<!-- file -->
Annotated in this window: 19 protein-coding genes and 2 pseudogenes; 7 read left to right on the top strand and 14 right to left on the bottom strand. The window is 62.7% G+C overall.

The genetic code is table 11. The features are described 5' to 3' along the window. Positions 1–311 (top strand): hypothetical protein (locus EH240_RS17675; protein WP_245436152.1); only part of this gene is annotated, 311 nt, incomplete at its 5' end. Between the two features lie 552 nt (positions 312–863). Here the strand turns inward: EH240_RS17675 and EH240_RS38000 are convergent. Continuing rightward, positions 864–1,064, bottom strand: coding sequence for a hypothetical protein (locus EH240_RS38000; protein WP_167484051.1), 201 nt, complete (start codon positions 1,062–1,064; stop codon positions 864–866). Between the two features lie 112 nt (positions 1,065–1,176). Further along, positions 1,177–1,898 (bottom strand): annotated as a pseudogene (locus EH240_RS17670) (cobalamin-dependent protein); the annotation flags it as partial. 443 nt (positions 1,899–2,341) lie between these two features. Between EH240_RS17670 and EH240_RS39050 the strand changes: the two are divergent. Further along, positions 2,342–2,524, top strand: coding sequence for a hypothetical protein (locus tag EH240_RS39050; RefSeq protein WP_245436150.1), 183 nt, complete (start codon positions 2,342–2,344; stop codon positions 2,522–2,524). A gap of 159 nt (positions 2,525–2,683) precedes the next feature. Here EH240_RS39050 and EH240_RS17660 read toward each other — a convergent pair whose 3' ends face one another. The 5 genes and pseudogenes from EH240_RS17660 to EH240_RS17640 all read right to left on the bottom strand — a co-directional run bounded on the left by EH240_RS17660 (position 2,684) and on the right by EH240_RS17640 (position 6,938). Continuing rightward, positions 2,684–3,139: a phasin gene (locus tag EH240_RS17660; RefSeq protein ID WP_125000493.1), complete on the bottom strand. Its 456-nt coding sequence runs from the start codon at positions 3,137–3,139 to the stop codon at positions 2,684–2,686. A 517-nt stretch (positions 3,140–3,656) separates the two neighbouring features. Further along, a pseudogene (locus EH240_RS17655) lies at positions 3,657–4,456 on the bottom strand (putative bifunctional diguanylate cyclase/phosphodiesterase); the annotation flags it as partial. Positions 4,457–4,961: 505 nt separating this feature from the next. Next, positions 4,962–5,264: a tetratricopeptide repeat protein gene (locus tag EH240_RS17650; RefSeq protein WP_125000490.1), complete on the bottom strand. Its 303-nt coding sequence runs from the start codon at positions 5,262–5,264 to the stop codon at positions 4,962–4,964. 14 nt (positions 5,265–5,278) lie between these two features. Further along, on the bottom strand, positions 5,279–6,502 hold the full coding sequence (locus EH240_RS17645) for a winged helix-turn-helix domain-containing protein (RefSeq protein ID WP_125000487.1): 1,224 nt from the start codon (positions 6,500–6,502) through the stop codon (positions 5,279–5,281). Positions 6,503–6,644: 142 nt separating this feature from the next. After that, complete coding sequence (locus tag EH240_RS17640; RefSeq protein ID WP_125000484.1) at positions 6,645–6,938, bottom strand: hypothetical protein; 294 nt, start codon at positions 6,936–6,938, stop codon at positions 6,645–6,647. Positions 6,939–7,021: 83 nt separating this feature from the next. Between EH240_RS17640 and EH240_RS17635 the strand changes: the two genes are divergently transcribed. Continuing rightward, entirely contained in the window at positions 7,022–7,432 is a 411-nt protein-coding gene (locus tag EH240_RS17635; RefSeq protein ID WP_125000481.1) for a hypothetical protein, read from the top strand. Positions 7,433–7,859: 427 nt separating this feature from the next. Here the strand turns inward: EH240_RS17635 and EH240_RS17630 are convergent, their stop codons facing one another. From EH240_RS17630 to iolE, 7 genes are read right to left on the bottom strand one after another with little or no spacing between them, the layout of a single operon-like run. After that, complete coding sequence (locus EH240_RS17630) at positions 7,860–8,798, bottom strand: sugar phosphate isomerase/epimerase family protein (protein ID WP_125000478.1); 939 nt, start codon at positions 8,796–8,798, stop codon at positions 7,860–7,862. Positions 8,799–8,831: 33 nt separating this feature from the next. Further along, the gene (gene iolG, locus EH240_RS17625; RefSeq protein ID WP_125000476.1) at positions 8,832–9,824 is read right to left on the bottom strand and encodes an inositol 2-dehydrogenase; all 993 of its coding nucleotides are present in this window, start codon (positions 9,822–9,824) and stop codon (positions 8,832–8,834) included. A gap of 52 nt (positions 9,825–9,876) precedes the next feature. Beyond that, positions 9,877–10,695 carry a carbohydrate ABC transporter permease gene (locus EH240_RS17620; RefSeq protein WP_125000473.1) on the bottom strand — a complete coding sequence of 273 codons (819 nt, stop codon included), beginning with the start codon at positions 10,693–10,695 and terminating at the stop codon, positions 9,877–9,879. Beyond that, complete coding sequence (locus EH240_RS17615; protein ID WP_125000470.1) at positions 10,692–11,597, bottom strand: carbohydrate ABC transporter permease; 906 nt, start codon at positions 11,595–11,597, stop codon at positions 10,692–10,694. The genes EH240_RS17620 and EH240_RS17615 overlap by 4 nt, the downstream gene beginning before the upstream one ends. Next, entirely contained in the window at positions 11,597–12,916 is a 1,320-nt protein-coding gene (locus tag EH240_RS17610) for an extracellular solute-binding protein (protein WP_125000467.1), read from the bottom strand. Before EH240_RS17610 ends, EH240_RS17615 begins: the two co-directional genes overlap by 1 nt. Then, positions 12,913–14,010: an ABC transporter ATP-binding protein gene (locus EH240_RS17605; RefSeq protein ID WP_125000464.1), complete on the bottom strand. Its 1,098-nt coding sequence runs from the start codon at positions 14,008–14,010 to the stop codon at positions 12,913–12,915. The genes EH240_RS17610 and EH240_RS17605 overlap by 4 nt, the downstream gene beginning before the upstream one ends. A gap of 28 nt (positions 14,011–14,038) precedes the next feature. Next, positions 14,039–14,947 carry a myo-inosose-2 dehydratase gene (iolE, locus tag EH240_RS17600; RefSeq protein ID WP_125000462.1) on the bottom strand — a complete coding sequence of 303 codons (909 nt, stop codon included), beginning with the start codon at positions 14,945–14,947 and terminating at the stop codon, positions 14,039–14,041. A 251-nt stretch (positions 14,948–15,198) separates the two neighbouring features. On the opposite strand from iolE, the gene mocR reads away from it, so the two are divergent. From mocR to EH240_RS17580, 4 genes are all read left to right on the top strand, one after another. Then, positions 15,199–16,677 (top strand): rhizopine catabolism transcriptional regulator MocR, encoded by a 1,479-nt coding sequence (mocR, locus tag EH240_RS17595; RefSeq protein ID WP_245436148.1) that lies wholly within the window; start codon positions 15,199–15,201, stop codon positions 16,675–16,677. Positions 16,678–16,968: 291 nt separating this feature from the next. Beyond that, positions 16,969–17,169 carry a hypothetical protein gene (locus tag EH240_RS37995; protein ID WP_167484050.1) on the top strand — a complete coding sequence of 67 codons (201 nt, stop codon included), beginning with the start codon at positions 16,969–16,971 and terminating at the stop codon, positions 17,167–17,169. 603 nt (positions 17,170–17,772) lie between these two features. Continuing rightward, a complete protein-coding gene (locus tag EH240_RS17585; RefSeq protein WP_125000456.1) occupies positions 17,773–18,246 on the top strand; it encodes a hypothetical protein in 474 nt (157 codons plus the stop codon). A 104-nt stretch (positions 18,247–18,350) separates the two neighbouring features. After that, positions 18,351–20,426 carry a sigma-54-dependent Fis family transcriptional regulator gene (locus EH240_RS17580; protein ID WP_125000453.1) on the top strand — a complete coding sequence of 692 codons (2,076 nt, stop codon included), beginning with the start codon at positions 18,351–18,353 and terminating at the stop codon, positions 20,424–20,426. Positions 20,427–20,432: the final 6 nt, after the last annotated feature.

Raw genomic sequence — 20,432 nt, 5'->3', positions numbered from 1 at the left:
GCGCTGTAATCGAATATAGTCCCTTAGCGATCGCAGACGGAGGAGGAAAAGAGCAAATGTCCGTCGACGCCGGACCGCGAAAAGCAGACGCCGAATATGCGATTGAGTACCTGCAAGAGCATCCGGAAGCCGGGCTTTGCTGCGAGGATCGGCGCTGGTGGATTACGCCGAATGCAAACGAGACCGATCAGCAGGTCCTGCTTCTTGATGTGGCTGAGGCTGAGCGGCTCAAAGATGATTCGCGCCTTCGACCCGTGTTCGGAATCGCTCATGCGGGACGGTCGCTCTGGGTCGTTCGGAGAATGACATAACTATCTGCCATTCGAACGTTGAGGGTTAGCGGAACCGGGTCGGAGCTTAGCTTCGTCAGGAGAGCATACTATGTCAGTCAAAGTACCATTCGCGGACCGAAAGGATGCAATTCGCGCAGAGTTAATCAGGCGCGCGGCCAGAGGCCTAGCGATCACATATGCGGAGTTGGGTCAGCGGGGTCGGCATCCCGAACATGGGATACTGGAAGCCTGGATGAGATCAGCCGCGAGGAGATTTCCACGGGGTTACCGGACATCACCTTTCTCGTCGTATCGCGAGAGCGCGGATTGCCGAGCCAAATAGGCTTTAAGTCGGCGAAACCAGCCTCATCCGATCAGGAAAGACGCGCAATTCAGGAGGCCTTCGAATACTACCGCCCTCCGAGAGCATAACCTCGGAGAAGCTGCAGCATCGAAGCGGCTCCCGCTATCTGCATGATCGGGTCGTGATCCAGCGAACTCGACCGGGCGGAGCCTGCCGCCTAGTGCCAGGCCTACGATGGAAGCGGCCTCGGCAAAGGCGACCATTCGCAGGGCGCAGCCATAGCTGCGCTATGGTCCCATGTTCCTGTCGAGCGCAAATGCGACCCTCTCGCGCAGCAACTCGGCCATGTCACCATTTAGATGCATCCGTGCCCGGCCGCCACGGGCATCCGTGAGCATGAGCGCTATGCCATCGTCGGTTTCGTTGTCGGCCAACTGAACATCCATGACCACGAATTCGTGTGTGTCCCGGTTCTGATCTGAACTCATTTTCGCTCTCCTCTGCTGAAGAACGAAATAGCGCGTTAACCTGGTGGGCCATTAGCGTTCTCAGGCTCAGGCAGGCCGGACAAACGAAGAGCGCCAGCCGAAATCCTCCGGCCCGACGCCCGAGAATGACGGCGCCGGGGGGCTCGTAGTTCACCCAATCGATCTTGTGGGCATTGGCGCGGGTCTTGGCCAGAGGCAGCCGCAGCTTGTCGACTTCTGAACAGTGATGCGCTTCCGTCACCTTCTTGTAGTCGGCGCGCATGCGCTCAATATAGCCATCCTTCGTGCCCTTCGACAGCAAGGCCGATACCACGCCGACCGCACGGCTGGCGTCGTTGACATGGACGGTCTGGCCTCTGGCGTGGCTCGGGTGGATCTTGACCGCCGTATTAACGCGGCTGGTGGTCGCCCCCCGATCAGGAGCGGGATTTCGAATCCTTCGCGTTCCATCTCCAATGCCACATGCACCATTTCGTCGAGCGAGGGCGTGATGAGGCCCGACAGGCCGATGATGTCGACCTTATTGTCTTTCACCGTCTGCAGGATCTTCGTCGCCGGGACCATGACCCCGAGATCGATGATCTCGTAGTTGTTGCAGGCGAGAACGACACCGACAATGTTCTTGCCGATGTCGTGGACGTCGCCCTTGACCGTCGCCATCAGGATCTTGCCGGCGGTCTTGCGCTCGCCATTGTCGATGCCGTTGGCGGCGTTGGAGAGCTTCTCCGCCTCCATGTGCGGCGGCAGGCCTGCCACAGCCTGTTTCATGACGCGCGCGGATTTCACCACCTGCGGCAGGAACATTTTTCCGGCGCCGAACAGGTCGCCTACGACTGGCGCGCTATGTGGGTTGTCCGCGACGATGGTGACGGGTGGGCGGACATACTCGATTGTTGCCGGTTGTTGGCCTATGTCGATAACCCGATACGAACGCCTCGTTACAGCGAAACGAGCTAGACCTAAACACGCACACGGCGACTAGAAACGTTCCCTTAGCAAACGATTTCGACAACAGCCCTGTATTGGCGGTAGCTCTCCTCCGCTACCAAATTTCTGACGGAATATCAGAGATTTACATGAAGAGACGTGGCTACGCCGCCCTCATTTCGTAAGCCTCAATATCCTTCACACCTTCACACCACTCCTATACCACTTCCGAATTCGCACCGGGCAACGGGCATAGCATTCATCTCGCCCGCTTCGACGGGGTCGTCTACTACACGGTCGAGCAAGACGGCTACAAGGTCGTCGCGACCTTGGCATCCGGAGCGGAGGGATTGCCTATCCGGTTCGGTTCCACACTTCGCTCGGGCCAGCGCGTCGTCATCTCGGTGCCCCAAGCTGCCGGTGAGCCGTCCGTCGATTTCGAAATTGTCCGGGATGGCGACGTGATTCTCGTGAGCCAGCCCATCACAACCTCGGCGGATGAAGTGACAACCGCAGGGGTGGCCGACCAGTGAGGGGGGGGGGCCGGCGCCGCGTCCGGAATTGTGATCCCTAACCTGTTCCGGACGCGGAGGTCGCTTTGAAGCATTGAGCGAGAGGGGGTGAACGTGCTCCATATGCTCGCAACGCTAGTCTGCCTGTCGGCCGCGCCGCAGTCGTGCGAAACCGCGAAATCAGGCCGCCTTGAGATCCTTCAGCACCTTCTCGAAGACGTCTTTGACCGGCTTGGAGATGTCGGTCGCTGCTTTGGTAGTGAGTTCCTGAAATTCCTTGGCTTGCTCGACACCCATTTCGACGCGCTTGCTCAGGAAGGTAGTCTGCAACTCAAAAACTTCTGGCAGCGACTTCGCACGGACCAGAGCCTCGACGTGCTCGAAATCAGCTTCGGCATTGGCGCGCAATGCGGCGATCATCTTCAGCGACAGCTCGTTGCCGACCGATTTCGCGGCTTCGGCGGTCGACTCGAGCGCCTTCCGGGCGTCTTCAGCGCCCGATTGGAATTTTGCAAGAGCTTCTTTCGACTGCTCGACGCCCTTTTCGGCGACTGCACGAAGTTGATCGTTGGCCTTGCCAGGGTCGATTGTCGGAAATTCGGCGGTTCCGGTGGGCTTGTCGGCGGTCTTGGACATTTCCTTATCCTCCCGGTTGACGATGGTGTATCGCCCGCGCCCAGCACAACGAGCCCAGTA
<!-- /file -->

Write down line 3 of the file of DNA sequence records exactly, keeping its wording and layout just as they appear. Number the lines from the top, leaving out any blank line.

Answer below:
Raw genomic sequence — 20,432 nt, 5'->3', positions numbered from 1 at the left: